… and advice on workplace issues, and how they affect your mental health or wellbeing, from:

Workplace harassment can sometimes be a serious criminal offence. If you are physically or sexually assaulted, raped, threatened physically, subjected to racial or homophobic hate crime, or your personal safety is threatened in any way while at work, consider taking the matter to the police.

 

How bullying and harassment can affect your health and wellbeing

Harassment and bullying can have a damaging impact on your mental health and, consequently, on your performance at work. Targets of workplace bullying often report low self-esteem, isolation, depression or anxiety. Some find their physical health suffers as they struggle with insomnia or self-medicate with alcohol or recreational drugs. The mental pressure of continued bullying can also manifest in physical symptoms, such as nausea, headaches, high blood pressure, skin rashes or an irritable bowel.

I was being bullied at work. It got so bad I started self-harming. It really affected my mental health. I ended up in a very dark place and took two overdoses.
Anna, teacher at a school for children with special needs

Find someone you can turn to for moral support – perhaps a close friend, family member or colleague who can help you make sense of what’s happening and offer you the kindness and support you need.

If the stress and anxiety of the situation are making it difficult for you to work effectively, see your GP. They may be able to help by referring you to talking therapies or community services, signing you off work for a while, or prescribing medication – if that’s an appropriate treatment and one you feel comfortable with.

You can also call the Education Support helpline on 08000 562 561. It’s completely confidential and open round the clock, no matter the issue.

 

How to deal with a bullying incident

When you’re being bullied, call out the unwanted behaviour there and then if possible. Try saying something like: “Please don’t touch me like that” or “Please don’t use that word when you talk to me”.

Just as when you deal with children, focus on the behaviour and not the person. Try not to respond emotionally by losing your temper or crying. Instead stay calm (even if you don’t feel it inside), be assertive but not aggressive, and stick to the facts. Avoid retaliating or you could be open to accusations of bullying yourself.

If the bullying persists, consider having a one-to-one chat with the perpetrator, if you feel safe to do so. This will give you an opportunity to explain what you don’t like about their behaviour and how it affects you. They may be unaware of the impact of their words or actions.

Read your organisation’s policy document on bullying in the workplace (if there is one) and explain to the perpetrator how your experiences fit with the definition of bullying in the policy. Make clear that you will take formal action if the situation doesn’t change.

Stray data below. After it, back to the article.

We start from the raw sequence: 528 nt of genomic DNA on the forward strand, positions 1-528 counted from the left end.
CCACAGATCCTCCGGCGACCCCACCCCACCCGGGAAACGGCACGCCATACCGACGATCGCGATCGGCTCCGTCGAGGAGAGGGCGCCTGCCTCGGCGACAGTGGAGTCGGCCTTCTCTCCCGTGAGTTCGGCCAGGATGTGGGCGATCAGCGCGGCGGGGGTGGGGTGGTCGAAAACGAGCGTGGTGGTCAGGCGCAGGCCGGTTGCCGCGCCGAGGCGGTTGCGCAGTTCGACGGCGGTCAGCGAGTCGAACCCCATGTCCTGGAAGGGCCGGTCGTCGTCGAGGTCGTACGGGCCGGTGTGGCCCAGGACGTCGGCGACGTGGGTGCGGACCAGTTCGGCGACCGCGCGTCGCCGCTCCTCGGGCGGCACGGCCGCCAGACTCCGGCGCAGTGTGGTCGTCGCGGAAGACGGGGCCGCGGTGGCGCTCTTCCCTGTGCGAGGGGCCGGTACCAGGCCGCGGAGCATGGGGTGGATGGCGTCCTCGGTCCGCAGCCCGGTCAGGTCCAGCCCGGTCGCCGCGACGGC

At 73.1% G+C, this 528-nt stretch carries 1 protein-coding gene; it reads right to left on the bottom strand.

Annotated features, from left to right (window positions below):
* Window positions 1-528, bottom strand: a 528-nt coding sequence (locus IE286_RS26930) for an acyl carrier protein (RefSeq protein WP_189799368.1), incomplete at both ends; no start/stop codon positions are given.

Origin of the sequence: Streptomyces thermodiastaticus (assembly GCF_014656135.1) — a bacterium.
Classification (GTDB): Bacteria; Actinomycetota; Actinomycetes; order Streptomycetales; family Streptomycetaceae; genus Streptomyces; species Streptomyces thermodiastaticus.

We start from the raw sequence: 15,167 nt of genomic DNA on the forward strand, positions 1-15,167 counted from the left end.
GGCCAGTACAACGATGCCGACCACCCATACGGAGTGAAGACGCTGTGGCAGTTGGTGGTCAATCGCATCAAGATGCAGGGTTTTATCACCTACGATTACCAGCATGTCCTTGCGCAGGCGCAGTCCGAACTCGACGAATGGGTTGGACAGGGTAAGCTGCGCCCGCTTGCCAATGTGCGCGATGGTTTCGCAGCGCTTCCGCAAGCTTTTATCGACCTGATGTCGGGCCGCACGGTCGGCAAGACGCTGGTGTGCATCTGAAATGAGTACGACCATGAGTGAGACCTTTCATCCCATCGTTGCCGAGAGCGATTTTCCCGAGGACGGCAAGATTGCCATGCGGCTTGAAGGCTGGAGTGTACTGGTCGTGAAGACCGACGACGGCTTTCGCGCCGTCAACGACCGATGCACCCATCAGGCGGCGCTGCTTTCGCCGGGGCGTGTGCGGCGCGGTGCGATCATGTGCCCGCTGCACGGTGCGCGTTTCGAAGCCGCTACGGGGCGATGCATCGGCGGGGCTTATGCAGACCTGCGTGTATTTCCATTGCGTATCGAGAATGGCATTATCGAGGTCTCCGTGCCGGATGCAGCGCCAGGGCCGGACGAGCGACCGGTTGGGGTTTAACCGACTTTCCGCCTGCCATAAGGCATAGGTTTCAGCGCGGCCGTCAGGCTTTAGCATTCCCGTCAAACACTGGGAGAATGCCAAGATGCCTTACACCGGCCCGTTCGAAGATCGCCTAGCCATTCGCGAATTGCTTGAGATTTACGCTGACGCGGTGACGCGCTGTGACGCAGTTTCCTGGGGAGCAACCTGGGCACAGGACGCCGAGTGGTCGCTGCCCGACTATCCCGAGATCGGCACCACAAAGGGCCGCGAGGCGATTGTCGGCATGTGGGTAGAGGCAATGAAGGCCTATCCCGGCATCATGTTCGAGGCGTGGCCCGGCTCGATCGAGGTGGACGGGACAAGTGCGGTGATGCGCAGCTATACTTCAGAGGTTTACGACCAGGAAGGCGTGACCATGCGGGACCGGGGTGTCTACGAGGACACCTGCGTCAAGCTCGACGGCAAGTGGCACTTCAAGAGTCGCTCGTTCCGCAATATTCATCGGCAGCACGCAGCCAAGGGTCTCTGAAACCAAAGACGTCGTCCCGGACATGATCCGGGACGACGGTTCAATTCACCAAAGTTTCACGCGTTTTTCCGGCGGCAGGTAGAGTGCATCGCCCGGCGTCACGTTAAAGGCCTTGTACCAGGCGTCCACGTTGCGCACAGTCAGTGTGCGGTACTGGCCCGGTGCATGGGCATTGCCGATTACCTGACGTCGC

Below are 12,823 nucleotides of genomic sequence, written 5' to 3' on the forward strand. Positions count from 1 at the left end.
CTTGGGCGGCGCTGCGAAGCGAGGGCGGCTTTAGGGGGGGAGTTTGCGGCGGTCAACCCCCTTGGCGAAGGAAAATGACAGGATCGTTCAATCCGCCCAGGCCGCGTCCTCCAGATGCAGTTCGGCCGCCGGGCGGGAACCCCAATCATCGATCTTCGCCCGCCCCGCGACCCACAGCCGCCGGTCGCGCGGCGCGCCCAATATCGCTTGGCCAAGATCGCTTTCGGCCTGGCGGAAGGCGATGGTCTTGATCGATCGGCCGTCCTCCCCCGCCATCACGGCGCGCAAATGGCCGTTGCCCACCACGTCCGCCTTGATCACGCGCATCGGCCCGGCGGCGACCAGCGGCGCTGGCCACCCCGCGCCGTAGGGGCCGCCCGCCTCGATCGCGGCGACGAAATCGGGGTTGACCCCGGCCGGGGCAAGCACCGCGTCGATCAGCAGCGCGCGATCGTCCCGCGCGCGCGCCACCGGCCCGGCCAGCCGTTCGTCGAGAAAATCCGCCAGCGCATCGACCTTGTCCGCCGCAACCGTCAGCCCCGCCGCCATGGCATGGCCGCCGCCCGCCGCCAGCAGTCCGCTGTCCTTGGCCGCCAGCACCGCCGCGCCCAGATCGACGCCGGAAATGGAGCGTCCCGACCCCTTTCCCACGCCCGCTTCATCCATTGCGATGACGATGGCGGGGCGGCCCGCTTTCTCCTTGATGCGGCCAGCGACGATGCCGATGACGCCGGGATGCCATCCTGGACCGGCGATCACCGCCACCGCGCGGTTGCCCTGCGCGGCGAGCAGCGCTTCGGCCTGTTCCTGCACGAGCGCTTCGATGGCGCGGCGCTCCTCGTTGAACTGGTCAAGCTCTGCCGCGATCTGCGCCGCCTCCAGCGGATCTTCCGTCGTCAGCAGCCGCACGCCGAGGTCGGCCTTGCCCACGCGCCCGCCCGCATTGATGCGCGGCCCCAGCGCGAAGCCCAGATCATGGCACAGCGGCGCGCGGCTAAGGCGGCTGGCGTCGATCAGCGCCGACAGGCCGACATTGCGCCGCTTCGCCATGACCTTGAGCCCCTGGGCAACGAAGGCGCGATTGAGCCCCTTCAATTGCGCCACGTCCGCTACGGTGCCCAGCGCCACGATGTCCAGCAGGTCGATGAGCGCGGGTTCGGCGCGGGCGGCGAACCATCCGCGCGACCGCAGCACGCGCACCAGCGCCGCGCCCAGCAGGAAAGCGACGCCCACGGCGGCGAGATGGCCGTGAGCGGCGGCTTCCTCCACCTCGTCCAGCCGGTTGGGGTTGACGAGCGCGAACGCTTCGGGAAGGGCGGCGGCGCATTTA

Resolving the matter without going though formal procedures is often preferable. Doing this alone can be daunting, so you might want support from your union rep or mentor (if you have one), or from a trusted colleague or manager. You could even ask them to talk to the bully on your behalf if you don’t feel able to.



Taking formal action against workplace harassment 

What if you don’t have the confidence to confront your bully? Or you do, but the harassment doesn’t stop? Or the bullying is too serious to be dealt with informally? The next step is formal action – also called ‘raising a grievance’. Most employers have a written policy on how to do this, so read it carefully and follow the guidance given.

If you’re considering formal action, it’s useful to keep a diary of your experiences beforehand. Collect evidence of the bullying too if you can – screenshots, notes, emails and recordings can all back up your accusations. If there are witnesses to the bullying, ask if they would be willing to support you.

If you are not satisfied with the outcome of your formal complaint, or the harassment continues, you could take legal action against your employer at an employment tribunal. Some workers have great success overturning workplace injustices – and being financially compensated – through the tribunal process. Bear in mind, though, that tribunals can be gruelling and stressful. You must stick to strict protocols and timeframes, and not every case is successful. You must inform Acas if you are considering going down this route, and it’s best to get support from your union (if you belong to one).

If you don’t get the outcome you were hoping for by taking formal action, and you can’t face an employment tribunal, there’s always the option of changing something about your working life. Working with a different age group or adjusting your hours might reduce your contact with the bully. Or you may feel you’d be happier in a different workplace or even a different career.

 

Life after bullying

Being bullied or harassed at work is an incredibly stressful and overwhelming experience. Even when the situation is resolved, feelings of self-doubt and anxiety can linger.

Always remember that you are not to blame. Bullying is an abuse of power – whether that power is physical, psychological, social, societal or organisational. It is never the victim’s fault.

It can take time to recover from such a traumatic experience, so take good care of yourself. Eat well, exercise regularly and surround yourself with people who give you emotional support and validation. Counselling can also be beneficial, helping you move on mentally and emotionally. If you have ongoing mental health issues, such as panic attacks, depression or post-traumatic stress disorder, visit your GP to discuss the best treatment options.

I had counselling through Education Support… The helpline was amazing. You guys were my light in a very dark tunnel.
Anna, teacher at a school for children with special needs

While some bullying victims feel relieved to return to normal in their role or workplace, others find they can only experience ‘closure’ by moving to a new job, new area or new type of work. Whichever path you choose, know that you will be stronger and wiser and that many other people you meet in your education career will share similar experiences.

I spoke to the Education Support helpline after I finished at the school as I was still feeling very frustrated and upset. I felt I needed to talk to someone about it. The helpline was just really good at listening. Teaching has been my life and what happened had really affected my health. As time goes on my anxiety levels have decreased. I’ve got targets and things to aim for in my new life as a supply teacher. Now I’m appreciated again. The helpline was really supportive and helped me with my feelings and moving on. I felt emotionally burdened and they just got to the nub of it. I’m gradually building my confidence again.
Helen, primary school teacher

Sources of support